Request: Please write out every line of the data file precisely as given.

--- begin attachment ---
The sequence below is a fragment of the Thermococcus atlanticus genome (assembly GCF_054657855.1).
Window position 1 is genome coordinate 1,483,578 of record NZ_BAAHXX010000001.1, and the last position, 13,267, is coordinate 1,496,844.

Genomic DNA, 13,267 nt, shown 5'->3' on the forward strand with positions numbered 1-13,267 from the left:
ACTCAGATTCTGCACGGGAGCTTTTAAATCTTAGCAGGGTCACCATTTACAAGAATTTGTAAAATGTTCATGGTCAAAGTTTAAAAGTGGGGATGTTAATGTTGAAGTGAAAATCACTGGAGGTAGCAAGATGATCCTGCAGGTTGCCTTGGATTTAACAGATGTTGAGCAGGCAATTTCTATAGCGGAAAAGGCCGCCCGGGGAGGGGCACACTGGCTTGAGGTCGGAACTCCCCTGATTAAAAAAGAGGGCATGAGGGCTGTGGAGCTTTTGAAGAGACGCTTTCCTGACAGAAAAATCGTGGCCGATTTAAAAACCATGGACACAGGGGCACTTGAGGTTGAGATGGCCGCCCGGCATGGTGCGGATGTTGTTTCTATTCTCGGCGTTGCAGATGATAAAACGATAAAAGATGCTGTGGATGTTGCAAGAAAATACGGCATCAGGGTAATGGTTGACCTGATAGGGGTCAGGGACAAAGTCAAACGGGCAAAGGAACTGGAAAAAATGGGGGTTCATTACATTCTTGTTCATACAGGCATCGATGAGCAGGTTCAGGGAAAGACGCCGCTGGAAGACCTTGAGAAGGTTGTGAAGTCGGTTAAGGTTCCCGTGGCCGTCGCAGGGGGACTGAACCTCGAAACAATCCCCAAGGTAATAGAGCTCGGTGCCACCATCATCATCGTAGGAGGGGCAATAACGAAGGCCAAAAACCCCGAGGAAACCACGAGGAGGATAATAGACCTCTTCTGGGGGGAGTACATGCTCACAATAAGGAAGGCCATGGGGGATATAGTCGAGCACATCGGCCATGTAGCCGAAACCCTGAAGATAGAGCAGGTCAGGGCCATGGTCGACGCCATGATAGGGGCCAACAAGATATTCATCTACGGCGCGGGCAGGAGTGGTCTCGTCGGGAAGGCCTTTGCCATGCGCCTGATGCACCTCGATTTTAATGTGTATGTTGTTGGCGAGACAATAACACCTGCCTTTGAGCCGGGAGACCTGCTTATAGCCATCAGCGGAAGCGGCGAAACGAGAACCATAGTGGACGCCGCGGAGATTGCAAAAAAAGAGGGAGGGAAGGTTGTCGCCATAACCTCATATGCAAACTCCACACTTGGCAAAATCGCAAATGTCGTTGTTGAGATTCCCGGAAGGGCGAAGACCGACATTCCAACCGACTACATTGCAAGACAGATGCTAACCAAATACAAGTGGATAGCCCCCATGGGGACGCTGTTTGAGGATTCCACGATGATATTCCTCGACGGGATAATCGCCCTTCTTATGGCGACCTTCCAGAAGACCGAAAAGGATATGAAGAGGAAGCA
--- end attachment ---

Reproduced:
The sequence below is a fragment of the Thermococcus atlanticus genome (assembly GCF_054657855.1).
Window position 1 is genome coordinate 1,483,578 of record NZ_BAAHXX010000001.1, and the last position, 13,267, is coordinate 1,496,844.

Genomic DNA, 13,267 nt, shown 5'->3' on the forward strand with positions numbered 1-13,267 from the left:
ACTCAGATTCTGCACGGGAGCTTTTAAATCTTAGCAGGGTCACCATTTACAAGAATTTGTAAAATGTTCATGGTCAAAGTTTAAAAGTGGGGATGTTAATGTTGAAGTGAAAATCACTGGAGGTAGCAAGATGATCCTGCAGGTTGCCTTGGATTTAACAGATGTTGAGCAGGCAATTTCTATAGCGGAAAAGGCCGCCCGGGGAGGGGCACACTGGCTTGAGGTCGGAACTCCCCTGATTAAAAAAGAGGGCATGAGGGCTGTGGAGCTTTTGAAGAGACGCTTTCCTGACAGAAAAATCGTGGCCGATTTAAAAACCATGGACACAGGGGCACTTGAGGTTGAGATGGCCGCCCGGCATGGTGCGGATGTTGTTTCTATTCTCGGCGTTGCAGATGATAAAACGATAAAAGATGCTGTGGATGTTGCAAGAAAATACGGCATCAGGGTAATGGTTGACCTGATAGGGGTCAGGGACAAAGTCAAACGGGCAAAGGAACTGGAAAAAATGGGGGTTCATTACATTCTTGTTCATACAGGCATCGATGAGCAGGTTCAGGGAAAGACGCCGCTGGAAGACCTTGAGAAGGTTGTGAAGTCGGTTAAGGTTCCCGTGGCCGTCGCAGGGGGACTGAACCTCGAAACAATCCCCAAGGTAATAGAGCTCGGTGCCACCATCATCATCGTAGGAGGGGCAATAACGAAGGCCAAAAACCCCGAGGAAACCACGAGGAGGATAATAGACCTCTTCTGGGGGGAGTACATGCTCACAATAAGGAAGGCCATGGGGGATATAGTCGAGCACATCGGCCATGTAGCCGAAACCCTGAAGATAGAGCAGGTCAGGGCCATGGTCGACGCCATGATAGGGGCCAACAAGATATTCATCTACGGCGCGGGCAGGAGTGGTCTCGTCGGGAAGGCCTTTGCCATGCGCCTGATGCACCTCGATTTTAATGTGTATGTTGTTGGCGAGACAATAACACCTGCCTTTGAGCCGGGAGACCTGCTTATAGCCATCAGCGGAAGCGGCGAAACGAGAACCATAGTGGACGCCGCGGAGATTGCAAAAAAAGAGGGAGGGAAGGTTGTCGCCATAACCTCATATGCAAACTCCACACTTGGCAAAATCGCAAATGTCGTTGTTGAGATTCCCGGAAGGGCGAAGACCGACATTCCAACCGACTACATTGCAAGACAGATGCTAACCAAATACAAGTGGATAGCCCCCATGGGGACGCTGTTTGAGGATTCCACGATGATATTCCTCGACGGGATAATCGCCCTTCTTATGGCGACCTTCCAGAAGACCGAAAAGGATATGAAGAGGAAGCA